|Dementia is a general term describing a group of disorders in which memory and thought processes (cognition) become impaired for a period of at least 6 months. Unlike mental retardation, dementia involves a change in thinking abilities relative to baseline.|
Dementia can be caused by about 50 different disorders, but 50% to 70% of cases are caused by Alzheimer's disease, and 20% to 30% by vascular disease. In many forms of dementia, such as Alzheimer's disease, Lewy body disease, and other neurodegenerative disorders, symptoms develop slowly, are relatively stable rather than fluctuating, and continue into a slow decline. However, other forms of dementia, such as vascular dementia associated with small strokes (multi-infarct dementia) may begin abruptly and worsen in stepwise fashion, with relative stability between each decline. In dementia secondary to head trauma or encephalitis, memory problems are worst at the outset, and remain relatively stable or may even improve with time.
Impaired memory is a prominent and early symptom of dementia. New skills and knowledge are difficult to learn, while old skills and knowledge are eventually lost. Valuables may be lost, such as a wallet or keys. The person may become lost, even in familiar surroundings. Late in dementia, individuals may forget their occupation, family members, or even their name. Other symptoms are difficulty naming objects or people (anomia), rambling speech, difficulty performing certain activities (apraxia), or failure to recognize certain objects (agnosia). Executive functions, such as thinking abstractly, planning, and initiating complex activities, can be impaired. Poor judgment and insight are common. The individual usually has little or no awareness of memory loss or other abnormalities. Individuals have an unrealistic view of their capabilities or their future. For example, they may talk of starting a business or driving. There can be mood and sleep disturbances. False beliefs (delusions) are common, especially paranoid delusions involving others stealing from them or conspiring against them. Individuals with dementia may have further deterioration of cognitive abilities with stress, either physical stress such as a viral illness or minor surgery, or psychological stress such as bereavement.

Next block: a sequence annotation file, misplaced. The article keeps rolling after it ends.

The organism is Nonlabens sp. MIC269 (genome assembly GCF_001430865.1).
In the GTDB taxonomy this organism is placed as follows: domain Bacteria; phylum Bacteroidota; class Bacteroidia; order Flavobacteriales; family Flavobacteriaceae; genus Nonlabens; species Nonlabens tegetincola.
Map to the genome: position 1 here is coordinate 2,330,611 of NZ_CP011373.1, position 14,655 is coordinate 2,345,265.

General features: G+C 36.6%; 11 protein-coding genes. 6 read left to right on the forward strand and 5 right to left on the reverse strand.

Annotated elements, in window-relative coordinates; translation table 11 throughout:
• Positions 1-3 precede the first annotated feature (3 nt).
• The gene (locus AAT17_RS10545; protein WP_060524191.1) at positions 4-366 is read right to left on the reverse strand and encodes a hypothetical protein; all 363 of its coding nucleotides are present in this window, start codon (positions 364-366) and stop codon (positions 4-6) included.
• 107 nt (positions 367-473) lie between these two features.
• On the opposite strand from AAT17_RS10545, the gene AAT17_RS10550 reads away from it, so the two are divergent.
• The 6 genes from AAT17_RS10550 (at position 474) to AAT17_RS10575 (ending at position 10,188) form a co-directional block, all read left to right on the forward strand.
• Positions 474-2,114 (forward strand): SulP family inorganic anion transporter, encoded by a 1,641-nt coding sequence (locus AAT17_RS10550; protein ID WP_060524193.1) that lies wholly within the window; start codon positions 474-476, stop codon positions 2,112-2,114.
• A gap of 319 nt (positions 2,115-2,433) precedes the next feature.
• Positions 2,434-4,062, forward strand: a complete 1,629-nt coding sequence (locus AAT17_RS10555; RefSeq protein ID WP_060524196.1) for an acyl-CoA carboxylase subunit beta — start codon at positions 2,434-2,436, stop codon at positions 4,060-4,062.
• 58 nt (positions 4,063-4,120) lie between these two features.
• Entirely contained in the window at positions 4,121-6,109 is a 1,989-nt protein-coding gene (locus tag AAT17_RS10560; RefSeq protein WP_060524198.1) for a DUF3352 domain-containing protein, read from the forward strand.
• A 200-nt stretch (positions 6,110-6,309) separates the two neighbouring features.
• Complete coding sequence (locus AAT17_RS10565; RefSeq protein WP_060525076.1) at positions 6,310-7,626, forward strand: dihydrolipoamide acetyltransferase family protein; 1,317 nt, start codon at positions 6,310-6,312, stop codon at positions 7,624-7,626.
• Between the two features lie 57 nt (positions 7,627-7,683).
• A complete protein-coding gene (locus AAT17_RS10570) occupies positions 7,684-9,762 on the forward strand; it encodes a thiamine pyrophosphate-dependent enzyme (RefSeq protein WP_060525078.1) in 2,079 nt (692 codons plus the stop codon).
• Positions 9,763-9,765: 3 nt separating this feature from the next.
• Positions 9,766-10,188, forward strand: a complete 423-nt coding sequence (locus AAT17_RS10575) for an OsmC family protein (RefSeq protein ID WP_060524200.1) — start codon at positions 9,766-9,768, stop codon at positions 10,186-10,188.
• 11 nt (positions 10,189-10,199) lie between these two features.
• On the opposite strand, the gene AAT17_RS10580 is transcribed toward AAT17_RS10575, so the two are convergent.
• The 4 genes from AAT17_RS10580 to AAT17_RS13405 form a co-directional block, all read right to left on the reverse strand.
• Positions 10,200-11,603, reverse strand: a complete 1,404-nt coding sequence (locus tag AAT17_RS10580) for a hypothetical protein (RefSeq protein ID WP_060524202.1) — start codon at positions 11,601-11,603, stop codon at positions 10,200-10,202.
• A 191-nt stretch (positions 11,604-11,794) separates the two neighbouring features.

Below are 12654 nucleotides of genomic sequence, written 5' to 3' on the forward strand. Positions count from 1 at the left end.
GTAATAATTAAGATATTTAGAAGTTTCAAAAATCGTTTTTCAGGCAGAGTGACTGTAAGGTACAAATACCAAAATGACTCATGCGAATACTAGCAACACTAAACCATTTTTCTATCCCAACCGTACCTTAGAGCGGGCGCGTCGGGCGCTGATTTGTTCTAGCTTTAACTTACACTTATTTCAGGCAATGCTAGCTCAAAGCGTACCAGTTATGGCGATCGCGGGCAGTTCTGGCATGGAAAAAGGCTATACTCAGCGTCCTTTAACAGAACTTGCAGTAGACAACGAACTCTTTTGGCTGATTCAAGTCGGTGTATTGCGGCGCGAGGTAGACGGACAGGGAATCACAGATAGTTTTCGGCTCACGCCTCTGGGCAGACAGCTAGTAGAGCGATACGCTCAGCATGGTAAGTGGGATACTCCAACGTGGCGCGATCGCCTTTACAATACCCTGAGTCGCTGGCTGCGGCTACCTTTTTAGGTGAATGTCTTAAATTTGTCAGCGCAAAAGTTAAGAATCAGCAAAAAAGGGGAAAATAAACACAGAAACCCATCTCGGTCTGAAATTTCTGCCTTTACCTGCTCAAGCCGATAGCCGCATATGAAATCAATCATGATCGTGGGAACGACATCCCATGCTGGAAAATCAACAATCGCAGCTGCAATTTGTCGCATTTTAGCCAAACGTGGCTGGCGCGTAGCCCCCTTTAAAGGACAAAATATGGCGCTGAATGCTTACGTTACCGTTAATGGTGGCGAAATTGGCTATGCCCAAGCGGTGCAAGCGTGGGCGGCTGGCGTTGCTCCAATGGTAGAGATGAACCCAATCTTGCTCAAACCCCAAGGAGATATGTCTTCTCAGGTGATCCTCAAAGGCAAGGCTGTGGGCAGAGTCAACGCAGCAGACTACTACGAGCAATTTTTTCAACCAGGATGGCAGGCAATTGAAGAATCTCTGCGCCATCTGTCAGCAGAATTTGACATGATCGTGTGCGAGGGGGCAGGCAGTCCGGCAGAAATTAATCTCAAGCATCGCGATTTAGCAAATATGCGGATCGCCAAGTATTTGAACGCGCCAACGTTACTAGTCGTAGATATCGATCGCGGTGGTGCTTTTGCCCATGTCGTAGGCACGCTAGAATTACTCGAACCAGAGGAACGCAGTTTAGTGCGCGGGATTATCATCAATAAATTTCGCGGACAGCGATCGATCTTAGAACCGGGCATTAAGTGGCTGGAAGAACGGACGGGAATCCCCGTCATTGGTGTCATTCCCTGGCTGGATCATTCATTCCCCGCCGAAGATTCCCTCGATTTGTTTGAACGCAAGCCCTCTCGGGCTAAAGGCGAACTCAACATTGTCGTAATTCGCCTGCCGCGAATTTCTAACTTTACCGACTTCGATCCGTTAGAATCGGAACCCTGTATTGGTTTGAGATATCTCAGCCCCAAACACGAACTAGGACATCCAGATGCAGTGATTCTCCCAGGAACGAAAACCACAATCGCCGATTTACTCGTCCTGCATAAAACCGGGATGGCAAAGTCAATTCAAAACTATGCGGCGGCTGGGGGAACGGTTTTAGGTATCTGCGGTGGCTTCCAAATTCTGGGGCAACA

Alzheimer's disease is the most common cause of dementia, followed by Lewy body disease (DSM-IV-TR 832). Other possibilities include stroke and Parkinson's disease, Huntington's disease, brain injury, tumor, infection (AIDS, syphilis), autoimmune diseases such as lupus, hypothyroidism or other endocrine diseases, liver disease, a neurological disease such as multiple sclerosis, normal pressure hydrocephalus, or heavy metal poisoning with lead or mercury. Dementia could also be a long-lasting effect of drug or alcohol abuse.
Risk: The occurrence of dementia increases with age. The age of onset is usually late in life, with the highest risk above 85 years.
Incidence and Prevalence: Prevalence ranges from about 1.5% for individuals age 65 to 69, up to 16% to 25% for those over 85 (DSM-IV-TR 832).